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IEP and speech device access?



Two things....

1.) My child is being provided a speech device through the school, but he is arriving with a device he received through private insurance and is extremely proficient with for the past few years. The school is providing mixed messages. The ST is saying the device will have the exact same language/system/vocabulary. She is also saying there may be different login pages. (I am assuming this to mean maybe a login screen or such with the school system's logo or disclaimers or whatever?). The teacher, however, is claiming that the school device use the same program, but the language/vocab will be slightly different, and that she would prefer we change everything over to this layout because it is easier for the teachers (!!!) because they are already used to this system (!!!).  Can you reject a school-provided speech device on grounds it would require my child to learn an entirely new system? Would you need to call an IEP meeting to require use of child's personal device? Any other thoughts/ideas, please let me know. 

2.) My child frequently scripts on his device. Understandably this can be disruptive to listening to instruction, and we need to work on listening skills. However, the teacher is asking the device be put face down, or set on a separate area of the room. This is a pretty slippery slope. Any thoughts/ideas on how this is addressed? The IEP states that my child will have consistent access to the device at all times.

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If the IEP does not designate a specific device and the speech device the school is offering satisfies the requirements in the IEP, you may not be able to get the school to use the privately-issued devise.  You can ask that it be specified in the IEP, but you may not be entitled to this until it can be shown that the school device is not working for your child.  I'm a little confused as to your comment that he has been he has been proficient with it for the past few years.  Where was he using the device and showing proficiency with it?  Was he in a different school or school district before?  As for the argument that it would require your child to learn an entirely new system, that might depend on how burdensome this would be.  I would definitely ask for an for an IEP meeting to discuss all of these issues and voice your preference, but you may be unsuccessful if the school device satisfies the IEP and the learning curve for the new device is not too steep.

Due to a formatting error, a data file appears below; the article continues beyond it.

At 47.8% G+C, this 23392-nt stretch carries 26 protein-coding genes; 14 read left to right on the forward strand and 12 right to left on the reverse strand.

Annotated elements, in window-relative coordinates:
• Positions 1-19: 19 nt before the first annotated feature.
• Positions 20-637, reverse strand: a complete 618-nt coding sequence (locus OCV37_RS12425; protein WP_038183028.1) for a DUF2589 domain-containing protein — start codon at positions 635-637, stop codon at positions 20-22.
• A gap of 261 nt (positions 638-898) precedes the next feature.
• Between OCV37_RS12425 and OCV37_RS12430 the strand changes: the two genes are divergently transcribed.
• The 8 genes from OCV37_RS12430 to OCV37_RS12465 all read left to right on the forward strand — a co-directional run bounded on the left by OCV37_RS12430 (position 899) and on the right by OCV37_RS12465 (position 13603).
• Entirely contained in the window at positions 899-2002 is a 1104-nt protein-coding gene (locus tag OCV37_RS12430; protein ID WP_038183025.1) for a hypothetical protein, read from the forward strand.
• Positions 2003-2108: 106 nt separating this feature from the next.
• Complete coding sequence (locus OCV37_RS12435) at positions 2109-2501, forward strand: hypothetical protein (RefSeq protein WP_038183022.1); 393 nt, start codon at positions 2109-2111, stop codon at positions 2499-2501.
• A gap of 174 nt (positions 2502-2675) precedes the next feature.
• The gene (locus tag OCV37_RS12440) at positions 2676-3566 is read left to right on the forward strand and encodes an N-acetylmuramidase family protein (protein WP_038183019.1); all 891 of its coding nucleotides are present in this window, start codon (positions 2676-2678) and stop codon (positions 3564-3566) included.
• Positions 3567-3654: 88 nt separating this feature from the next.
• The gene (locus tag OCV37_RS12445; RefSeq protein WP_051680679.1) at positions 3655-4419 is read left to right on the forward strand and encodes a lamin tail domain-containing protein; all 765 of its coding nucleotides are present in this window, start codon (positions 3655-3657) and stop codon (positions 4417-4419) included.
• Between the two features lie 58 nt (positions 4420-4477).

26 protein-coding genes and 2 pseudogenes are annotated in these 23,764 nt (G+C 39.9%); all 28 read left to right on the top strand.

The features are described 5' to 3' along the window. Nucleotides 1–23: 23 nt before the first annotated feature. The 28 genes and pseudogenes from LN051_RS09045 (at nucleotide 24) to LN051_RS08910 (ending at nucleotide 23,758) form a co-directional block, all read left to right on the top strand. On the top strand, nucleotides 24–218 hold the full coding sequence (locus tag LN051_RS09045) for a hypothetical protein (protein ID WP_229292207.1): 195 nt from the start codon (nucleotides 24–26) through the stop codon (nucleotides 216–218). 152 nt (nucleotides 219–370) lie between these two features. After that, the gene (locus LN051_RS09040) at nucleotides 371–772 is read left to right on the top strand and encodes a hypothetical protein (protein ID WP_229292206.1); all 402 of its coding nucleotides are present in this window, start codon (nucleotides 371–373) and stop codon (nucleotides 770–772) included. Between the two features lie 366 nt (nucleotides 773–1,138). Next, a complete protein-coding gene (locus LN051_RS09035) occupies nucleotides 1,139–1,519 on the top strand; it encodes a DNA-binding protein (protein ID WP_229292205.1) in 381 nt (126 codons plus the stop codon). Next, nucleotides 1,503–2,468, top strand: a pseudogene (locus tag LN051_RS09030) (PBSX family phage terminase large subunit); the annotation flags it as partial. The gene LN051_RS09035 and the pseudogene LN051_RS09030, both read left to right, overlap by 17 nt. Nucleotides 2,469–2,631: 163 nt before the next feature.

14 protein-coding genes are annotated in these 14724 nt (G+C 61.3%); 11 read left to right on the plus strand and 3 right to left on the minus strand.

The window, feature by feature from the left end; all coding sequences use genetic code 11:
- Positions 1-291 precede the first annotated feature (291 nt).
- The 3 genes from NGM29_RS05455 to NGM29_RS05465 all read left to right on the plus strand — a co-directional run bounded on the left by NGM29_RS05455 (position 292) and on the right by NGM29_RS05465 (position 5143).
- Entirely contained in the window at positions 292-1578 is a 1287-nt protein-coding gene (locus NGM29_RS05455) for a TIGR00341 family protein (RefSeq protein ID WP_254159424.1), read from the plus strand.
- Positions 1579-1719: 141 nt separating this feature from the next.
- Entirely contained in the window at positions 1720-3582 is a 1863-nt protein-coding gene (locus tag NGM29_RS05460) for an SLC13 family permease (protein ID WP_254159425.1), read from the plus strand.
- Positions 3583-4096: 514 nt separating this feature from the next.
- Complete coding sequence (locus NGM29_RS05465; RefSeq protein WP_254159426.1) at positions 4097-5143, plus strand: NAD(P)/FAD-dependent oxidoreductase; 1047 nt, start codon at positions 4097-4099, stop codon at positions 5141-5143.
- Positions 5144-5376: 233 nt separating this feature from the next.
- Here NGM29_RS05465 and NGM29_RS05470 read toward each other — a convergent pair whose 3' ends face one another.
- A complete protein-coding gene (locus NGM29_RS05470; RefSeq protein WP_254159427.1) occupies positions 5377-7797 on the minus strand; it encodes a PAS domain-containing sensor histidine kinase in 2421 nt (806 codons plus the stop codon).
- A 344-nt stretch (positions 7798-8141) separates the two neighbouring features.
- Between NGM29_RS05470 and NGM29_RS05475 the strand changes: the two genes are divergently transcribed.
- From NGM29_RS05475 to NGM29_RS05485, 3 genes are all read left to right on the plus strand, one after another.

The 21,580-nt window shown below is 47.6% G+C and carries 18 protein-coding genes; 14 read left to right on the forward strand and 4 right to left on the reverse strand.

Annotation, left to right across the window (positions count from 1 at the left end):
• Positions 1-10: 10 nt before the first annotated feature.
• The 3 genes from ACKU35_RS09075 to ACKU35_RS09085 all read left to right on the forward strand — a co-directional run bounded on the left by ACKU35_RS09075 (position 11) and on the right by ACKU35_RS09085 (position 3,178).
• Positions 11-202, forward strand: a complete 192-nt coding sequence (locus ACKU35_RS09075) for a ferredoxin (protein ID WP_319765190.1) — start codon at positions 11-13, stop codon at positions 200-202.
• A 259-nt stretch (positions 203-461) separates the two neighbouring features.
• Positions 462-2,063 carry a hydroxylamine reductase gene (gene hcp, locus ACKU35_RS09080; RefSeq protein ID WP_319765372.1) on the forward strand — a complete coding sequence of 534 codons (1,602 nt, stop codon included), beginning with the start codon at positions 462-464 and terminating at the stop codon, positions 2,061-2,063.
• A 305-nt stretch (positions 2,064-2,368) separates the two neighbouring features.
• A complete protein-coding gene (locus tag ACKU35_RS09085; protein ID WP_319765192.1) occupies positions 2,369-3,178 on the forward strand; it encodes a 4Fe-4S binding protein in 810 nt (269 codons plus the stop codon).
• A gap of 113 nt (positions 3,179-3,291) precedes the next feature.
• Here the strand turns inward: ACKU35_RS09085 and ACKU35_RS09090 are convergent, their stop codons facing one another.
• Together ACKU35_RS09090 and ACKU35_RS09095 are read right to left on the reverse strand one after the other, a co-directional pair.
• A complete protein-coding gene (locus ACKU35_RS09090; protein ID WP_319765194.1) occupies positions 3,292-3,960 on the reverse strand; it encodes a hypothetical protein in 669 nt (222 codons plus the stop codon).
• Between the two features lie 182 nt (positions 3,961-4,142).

As far as access to the device, if that is written in the IEP, you may need to discuss with the team what "access" means and firm up that language.  Is across the room sufficient to meet the "access" requirement?  If there are reasons to answer this question as "no," then specific in the IEP that it needs to be on his desk.  I'm a little confused on the facts of this issue, as well.  When you say he "frequently scripts" on this device, is he scripting what the teacher is saying/instructing in class and is this written into his IEP that he can do this?  How exactly is it disruptive to "listening to instruction"?  Is he scripting random things that have nothing to do with the class instruction and so he is not listening?  If so, maybe he does need to have the device away from him (across the room) when verbal instruction is being given.  You can add language to the IEE that makes sure this doesn't become a slippery slope, and that he has access to the device when needed as an accommodation for accessing his education and as called for in the IEP. 

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It is 'best practice' for home and school to be on the same page.  This would include an AAC device.  IMO, the home & school AAC should be identical except for the login.  Forcing a student to switch between different vocabulary layouts is creating problems for the student.  If he were to say something nonsensical, is it because his muscle memory was using his other device or does he need instruction to correct a mistake?  (I've seen where another student damaged an AAC device.  What happens when this is something the family owns?  Who pays to fix this?)

Let's for a minute imagine that your child didn't need AAC and was scripting in the classroom.  What would the school do as an intervention so he wasn't disrupting instruction?  This is what your child should get too.  (I think the answer is that the school would do an FBA to see if there was an antecedent to when he scripted.  They would also be providing Specially Designed Instruction in proper classroom behavior.  They can't tape a child's mouth shut at school & removing his access to his device has this same effect.)  I could see a teacher asking him to place the device face down if he was disrupting class - much the same as telling another student to be quiet until the teacher finished instructing the class.  If face down isn't helping, he doesn't have the capacity at that moment to take in information because he's focused on scripting.  The lack of focus needs to be addressed.  Does he need a sensory break?  Is he hungry?  Again, what's the antecedent?  Make sure the school/IEP is looking at the root cause and not just a symptom.  Address the root - not the symptom.

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